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Hospitality reacts to Levelling Up and Regeneration Bill unveiled in Queen’s speech

The Queen’s speech, delivered by Prince Charles yesterday, unveiled a bill aimed at regenerating high streets and extending al fresco dining. But what does this really mean for the hospitality industry?

Hospitality reacts to Levelling Up and Regeneration Bill unveiled in Queen's speech

The bill aims to provide local leaders with the powers to revitalise town centres.

The number of empty shopfronts has risen to one in seven across the country, according to the British Retail Consortium, and the new bill aims to see this number driven down.

Al fresco dining is a key part of the new legislation. In support of reinvigorating high streets, pavement licensing red-tape will be permanently scrapped, freeing up businesses to serve food al fresco and attract diners year round.

Businesses were granted temporary licenses during the pandemic to serve guests on pavements, mitigating lost floorspace for tables due to social distancing requirements.

Through new legislation, these licenses will be made permanent.

Officially announced as part of the Queen’s speech yesterday, Prince Charles, who delivered the speech on behalf of the Monarch, said: “A Bill will be brought forward to drive local growth, empowering local leaders to regenerate their areas, and ensuring everyone can share in the United Kingdom’s success. The planning system will be reformed to give residents more involvement in local development.”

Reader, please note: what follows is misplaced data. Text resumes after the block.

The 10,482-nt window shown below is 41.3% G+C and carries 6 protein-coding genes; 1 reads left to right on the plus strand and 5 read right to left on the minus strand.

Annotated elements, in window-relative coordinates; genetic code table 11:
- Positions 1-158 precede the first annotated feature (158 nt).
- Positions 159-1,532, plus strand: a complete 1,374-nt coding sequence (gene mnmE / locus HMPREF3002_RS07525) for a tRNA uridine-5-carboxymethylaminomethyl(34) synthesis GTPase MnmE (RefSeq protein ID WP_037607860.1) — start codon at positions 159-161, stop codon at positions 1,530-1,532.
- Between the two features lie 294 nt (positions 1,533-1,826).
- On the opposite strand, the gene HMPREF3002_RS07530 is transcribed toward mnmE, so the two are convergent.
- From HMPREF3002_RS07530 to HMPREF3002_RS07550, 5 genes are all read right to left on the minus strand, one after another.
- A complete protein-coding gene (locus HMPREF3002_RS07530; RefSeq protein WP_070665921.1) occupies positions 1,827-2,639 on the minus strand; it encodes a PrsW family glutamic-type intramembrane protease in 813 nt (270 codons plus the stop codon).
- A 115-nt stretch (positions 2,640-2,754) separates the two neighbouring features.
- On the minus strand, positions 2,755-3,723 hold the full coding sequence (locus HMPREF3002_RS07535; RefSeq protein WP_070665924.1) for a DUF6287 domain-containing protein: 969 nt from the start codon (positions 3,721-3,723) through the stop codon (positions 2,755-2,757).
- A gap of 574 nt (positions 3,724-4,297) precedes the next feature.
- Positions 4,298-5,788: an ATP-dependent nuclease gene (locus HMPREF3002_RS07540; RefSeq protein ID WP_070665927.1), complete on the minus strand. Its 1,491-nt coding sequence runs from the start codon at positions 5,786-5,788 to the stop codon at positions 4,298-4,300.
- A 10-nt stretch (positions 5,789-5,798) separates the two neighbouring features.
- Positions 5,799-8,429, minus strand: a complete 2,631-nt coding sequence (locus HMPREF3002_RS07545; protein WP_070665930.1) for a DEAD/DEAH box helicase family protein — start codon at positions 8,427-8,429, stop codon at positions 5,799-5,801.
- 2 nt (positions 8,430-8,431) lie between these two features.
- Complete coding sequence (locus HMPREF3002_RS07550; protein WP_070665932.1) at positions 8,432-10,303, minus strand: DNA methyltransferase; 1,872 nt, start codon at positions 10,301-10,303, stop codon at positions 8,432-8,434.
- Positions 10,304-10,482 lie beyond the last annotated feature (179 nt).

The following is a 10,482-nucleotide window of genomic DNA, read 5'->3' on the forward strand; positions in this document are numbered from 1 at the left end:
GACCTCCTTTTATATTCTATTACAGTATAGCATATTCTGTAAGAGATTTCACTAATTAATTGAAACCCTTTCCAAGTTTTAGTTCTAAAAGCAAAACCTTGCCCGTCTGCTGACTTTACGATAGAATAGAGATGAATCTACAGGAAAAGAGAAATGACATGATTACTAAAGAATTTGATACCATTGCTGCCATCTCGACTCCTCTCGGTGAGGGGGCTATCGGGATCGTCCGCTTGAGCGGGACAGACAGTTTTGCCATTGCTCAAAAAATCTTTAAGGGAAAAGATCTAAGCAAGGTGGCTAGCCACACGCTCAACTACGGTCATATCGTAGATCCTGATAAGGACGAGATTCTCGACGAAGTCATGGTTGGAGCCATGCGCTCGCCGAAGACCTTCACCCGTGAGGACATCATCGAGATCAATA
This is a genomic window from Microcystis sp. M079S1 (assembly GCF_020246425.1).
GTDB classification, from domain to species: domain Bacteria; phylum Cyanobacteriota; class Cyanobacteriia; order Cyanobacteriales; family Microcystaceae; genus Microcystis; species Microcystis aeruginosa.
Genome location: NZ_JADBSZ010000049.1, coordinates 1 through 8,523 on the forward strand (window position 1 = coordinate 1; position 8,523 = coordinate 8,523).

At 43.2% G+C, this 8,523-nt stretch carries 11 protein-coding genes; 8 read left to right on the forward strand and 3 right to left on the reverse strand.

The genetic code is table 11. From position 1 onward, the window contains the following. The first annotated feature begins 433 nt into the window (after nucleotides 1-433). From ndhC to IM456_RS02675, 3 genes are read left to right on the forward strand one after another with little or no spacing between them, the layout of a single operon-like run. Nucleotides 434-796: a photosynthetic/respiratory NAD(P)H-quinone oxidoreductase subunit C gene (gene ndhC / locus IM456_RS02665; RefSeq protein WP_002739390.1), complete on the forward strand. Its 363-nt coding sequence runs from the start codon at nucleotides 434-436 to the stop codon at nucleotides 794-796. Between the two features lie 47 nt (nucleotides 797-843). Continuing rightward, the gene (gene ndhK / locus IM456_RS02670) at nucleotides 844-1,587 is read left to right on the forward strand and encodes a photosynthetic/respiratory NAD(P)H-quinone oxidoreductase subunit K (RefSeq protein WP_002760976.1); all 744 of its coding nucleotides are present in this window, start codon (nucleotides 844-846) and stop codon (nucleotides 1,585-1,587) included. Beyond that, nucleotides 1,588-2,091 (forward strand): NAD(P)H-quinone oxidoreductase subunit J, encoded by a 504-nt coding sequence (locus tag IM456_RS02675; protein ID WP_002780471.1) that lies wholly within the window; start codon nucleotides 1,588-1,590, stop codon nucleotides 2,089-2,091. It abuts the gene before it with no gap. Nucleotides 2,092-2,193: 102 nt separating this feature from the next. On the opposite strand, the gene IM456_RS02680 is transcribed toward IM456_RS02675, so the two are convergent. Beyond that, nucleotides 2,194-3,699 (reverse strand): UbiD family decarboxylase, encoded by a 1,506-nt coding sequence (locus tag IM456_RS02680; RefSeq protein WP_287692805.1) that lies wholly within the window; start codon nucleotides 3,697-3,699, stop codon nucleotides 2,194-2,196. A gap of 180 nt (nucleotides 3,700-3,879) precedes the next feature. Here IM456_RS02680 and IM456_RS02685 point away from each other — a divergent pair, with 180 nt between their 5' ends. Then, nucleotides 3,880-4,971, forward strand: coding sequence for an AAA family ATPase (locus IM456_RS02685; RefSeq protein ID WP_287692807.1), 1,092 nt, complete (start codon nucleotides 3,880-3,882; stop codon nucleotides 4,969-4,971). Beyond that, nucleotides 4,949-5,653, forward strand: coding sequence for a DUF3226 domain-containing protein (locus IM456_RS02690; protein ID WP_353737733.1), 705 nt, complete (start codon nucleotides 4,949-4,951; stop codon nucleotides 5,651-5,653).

Commenting on the content of the Queen’s Speech, setting out the Government’s legislative proposals, UKHospitality CEO, Kate Nicholls said much of the address will “unshackle our businesses” through new legislation.

“History shows us that hospitality is capable of driving growth across the nation, being in every village, town and city it is uniquely placed to deliver the Governments priorities and drive levelling up, generating jobs and economic growth.”

However, Nicholls criticised the lack of immediate relief to hospitality businesses in the short term, urging the Government to “ensure that regulatory reliefs come as soon as possible, to help struggling businesses stay afloat”.

Nicholls said of the new legislation to make pavement licensing permanent:

“Making pavement licences permanent is a really positive move. They were vital during the pandemic enabling businesses to trade, when they would otherwise be forced to close or restrict their opening hours. These outdoor spaces also benefit town and city centres, enabling them to enjoy the sort of outdoor experiences available elsewhere, and helping local economies recover faster, contributing to levelling up.

“Pavement licences also revealed the hospitality industry’s ingenuity and creativity, and significant levels of investment which will now continue to return value. That same innovation must also ensure that this opportunity for venues pays due regard to accessibility, so that all customers can benefit.”

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